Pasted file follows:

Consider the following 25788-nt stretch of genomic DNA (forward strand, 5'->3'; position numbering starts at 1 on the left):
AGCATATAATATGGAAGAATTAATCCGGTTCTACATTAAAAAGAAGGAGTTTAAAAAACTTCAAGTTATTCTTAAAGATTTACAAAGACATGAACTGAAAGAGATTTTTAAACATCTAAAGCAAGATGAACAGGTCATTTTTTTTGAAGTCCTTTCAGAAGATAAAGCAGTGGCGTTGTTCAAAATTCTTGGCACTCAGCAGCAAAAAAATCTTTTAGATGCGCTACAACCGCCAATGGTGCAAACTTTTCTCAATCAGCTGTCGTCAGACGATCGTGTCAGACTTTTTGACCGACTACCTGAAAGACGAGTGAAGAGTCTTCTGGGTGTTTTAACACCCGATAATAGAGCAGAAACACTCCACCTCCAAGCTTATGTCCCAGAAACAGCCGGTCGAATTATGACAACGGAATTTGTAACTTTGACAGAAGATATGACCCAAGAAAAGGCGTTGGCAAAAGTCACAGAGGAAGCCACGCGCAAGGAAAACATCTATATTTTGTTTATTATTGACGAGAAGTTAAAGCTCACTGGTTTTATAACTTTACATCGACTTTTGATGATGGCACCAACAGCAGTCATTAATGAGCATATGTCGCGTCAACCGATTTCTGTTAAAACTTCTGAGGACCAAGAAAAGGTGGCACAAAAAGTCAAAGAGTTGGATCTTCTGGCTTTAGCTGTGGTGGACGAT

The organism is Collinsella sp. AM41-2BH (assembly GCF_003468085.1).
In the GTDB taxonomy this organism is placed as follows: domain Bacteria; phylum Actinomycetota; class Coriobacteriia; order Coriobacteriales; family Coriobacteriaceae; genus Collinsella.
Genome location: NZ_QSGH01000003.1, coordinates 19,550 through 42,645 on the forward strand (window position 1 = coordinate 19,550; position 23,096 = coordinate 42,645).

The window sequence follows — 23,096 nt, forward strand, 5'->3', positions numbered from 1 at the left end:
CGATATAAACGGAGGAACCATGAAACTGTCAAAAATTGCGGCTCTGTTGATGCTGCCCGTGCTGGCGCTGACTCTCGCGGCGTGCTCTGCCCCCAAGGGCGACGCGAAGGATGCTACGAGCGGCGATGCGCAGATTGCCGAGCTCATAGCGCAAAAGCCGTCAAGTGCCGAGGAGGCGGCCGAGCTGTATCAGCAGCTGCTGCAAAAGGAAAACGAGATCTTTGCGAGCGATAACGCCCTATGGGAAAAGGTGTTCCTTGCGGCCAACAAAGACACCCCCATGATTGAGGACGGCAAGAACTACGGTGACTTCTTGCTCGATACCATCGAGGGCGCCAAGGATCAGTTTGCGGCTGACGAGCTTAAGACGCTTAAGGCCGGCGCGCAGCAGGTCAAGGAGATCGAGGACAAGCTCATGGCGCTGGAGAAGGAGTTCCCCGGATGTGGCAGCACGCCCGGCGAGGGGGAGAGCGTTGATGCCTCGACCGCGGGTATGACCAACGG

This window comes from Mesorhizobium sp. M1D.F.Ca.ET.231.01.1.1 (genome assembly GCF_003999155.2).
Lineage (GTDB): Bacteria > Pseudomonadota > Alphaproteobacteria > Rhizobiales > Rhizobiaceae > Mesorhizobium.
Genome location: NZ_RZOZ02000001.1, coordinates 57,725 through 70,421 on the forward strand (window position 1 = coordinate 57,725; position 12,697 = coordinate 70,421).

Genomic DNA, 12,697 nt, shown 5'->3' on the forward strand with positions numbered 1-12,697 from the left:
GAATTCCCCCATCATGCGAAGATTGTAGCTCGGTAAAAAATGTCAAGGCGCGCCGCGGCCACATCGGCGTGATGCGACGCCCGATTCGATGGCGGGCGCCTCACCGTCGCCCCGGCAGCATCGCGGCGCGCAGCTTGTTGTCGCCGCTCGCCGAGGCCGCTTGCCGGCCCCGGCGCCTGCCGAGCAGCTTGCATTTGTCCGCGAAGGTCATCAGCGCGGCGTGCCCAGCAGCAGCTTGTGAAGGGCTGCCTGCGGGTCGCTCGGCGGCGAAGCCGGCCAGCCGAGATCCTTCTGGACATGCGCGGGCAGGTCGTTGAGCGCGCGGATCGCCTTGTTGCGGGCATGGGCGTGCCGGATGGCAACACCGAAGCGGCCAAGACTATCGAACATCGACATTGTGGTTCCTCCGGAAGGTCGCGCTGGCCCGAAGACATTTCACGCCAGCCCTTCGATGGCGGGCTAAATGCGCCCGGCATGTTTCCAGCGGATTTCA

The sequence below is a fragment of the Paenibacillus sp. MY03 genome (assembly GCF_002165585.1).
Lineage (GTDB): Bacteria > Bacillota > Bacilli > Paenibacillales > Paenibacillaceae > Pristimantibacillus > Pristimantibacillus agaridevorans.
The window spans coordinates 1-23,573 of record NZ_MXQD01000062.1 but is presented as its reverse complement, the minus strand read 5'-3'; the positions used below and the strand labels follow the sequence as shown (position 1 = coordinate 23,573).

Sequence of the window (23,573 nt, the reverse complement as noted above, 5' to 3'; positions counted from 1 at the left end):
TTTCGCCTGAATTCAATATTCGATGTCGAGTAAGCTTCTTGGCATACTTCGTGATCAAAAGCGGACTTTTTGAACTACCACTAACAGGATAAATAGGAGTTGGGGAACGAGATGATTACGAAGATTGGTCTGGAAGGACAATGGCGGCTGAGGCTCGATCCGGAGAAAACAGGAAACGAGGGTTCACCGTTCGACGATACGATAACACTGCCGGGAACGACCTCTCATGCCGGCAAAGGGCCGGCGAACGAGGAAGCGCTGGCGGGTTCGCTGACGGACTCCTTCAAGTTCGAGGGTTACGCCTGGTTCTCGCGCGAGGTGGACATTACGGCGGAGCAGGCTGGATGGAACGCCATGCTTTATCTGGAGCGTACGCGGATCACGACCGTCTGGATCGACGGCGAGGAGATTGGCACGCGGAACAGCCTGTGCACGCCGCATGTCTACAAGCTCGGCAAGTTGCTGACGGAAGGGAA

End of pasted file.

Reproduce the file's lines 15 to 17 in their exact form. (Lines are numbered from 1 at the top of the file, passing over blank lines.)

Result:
The window spans coordinates 1-23,573 of record NZ_MXQD01000062.1 but is presented as its reverse complement, the minus strand read 5'-3'; the positions used below and the strand labels follow the sequence as shown (position 1 = coordinate 23,573).

Sequence of the window (23,573 nt, the reverse complement as noted above, 5' to 3'; positions counted from 1 at the left end):
TTTCGCCTGAATTCAATATTCGATGTCGAGTAAGCTTCTTGGCATACTTCGTGATCAAAAGCGGACTTTTTGAACTACCACTAACAGGATAAATAGGAGTTGGGGAACGAGATGATTACGAAGATTGGTCTGGAAGGACAATGGCGGCTGAGGCTCGATCCGGAGAAAACAGGAAACGAGGGTTCACCGTTCGACGATACGATAACACTGCCGGGAACGACCTCTCATGCCGGCAAAGGGCCGGCGAACGAGGAAGCGCTGGCGGGTTCGCTGACGGACTCCTTCAAGTTCGAGGGTTACGCCTGGTTCTCGCGCGAGGTGGACATTACGGCGGAGCAGGCTGGATGGAACGCCATGCTTTATCTGGAGCGTACGCGGATCACGACCGTCTGGATCGACGGCGAGGAGATTGGCACGCGGAACAGCCTGTGCACGCCGCATGTCTACAAGCTCGGCAAGTTGCTGACGGAAGGGAA